Coffee rust affects crops inevitably
Coffee rust affects crops inevitably, therefore, protection and prevention against it are fundamental.
Coffee rust is caused by a species of fungus called Hemileia vastatrix and was detected in Mexico for the first time in 1981 within the region of Soconusco; however, nowadays it exists in virtually every productive region of the country.
In 2012 a new and more aggressive type of rust attacked every region, its contagion and vector of infection are still unknown. Despite all that, it is known that rain, wind, and insects along with animals can transport the fungus along great distances. Humans can contribute as well towards involuntary dispersion of the fungus, especially during the harvesting season.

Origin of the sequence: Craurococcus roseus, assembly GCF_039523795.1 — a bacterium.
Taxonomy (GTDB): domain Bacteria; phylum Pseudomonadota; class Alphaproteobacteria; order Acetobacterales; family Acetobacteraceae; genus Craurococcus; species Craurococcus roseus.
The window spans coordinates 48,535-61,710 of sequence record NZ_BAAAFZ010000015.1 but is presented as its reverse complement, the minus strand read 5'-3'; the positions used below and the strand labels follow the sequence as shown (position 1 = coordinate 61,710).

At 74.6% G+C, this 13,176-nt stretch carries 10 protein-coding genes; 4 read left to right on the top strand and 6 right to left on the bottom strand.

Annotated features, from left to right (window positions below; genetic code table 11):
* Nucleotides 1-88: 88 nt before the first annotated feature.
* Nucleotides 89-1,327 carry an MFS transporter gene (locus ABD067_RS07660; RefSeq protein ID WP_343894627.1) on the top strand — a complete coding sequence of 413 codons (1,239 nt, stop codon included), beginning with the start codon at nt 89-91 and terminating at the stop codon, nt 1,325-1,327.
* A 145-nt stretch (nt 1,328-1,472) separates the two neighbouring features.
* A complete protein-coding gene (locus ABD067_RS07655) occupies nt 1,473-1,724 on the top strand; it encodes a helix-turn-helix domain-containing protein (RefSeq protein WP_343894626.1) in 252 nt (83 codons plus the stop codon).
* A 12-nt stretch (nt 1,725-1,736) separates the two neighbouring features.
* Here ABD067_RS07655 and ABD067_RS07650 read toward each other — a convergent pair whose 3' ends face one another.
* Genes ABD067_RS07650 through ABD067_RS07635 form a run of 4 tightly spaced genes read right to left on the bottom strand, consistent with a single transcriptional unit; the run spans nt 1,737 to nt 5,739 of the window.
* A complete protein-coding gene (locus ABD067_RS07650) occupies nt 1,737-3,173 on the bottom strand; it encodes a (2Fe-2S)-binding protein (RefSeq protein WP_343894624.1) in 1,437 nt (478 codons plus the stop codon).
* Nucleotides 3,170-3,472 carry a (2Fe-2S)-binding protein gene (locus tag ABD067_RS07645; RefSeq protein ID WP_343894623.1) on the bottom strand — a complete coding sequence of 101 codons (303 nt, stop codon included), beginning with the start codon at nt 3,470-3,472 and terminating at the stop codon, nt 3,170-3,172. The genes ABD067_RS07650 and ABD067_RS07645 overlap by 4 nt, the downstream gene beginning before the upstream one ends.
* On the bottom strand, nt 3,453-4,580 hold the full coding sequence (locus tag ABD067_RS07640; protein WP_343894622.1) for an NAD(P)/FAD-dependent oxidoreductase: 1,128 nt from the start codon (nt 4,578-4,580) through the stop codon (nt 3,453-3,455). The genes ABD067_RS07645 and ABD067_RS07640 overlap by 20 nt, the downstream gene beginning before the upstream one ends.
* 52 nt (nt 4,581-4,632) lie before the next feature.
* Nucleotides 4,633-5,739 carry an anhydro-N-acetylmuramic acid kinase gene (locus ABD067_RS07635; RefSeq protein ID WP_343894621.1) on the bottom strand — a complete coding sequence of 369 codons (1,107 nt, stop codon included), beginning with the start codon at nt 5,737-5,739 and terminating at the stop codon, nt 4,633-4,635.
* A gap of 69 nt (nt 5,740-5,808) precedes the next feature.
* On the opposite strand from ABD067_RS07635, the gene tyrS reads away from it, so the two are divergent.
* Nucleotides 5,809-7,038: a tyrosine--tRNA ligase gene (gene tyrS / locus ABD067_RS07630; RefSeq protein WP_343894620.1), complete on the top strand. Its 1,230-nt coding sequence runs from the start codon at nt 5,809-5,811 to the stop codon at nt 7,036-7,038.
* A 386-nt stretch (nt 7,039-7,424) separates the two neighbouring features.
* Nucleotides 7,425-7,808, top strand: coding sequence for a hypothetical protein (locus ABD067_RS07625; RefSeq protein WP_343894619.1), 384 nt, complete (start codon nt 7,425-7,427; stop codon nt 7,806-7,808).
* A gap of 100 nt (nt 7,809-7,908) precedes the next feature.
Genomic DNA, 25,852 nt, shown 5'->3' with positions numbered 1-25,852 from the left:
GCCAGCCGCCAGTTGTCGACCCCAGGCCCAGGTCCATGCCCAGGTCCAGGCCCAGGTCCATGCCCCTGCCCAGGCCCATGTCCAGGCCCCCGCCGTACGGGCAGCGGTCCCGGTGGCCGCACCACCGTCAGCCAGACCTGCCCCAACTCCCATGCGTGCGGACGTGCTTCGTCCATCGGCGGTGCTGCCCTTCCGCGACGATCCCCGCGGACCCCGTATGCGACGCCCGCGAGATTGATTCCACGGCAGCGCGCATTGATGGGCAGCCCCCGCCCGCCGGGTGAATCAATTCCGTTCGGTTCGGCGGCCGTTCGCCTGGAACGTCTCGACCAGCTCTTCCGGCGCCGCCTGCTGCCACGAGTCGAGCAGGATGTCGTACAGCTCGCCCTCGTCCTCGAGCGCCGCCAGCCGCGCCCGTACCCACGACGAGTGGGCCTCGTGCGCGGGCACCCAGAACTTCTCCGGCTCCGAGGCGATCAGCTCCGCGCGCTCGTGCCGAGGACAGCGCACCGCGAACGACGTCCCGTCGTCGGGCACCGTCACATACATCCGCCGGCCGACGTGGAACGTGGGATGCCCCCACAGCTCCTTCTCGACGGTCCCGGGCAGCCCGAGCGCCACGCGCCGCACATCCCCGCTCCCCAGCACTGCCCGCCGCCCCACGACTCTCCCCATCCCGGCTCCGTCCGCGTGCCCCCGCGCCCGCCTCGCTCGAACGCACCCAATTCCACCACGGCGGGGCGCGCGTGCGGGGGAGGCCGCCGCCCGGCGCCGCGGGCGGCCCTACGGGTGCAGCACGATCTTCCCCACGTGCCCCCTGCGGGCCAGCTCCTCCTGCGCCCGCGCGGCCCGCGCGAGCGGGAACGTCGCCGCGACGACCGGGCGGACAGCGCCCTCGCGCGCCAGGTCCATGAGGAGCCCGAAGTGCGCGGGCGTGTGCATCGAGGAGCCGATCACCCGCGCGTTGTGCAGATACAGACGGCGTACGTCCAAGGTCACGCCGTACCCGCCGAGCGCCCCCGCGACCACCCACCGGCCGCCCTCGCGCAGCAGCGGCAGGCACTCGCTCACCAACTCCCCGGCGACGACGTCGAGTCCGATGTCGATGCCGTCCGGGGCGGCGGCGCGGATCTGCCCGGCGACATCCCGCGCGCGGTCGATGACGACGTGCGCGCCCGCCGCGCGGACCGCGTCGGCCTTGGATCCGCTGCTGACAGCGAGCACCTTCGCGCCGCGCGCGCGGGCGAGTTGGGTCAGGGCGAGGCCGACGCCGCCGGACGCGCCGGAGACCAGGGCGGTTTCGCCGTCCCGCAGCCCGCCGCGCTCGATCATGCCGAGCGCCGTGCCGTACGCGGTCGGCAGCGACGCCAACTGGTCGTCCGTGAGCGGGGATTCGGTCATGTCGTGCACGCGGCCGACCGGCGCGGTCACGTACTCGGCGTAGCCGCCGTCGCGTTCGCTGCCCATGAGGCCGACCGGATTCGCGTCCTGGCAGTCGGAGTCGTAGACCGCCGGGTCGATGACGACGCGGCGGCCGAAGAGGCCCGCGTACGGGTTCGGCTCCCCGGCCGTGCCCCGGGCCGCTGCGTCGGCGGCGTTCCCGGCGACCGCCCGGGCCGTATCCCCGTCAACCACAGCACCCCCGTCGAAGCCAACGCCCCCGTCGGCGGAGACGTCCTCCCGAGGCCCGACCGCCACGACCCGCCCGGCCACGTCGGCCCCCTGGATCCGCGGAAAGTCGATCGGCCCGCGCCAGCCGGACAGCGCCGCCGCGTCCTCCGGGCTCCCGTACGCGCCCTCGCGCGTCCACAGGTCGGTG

Weak coffee varieties against coffee rust were used across the country’s productive regions until 2012, which helped the sickness spread quickly. However, today coffee-producing regions have made efforts towards renovating their coffee plant stocks with more resistant varieties against the pathogen.
Reports regarding the phytosanitary program against coffee rust say that 8,500 growers have benefitted from it directly in the main coffee producing states.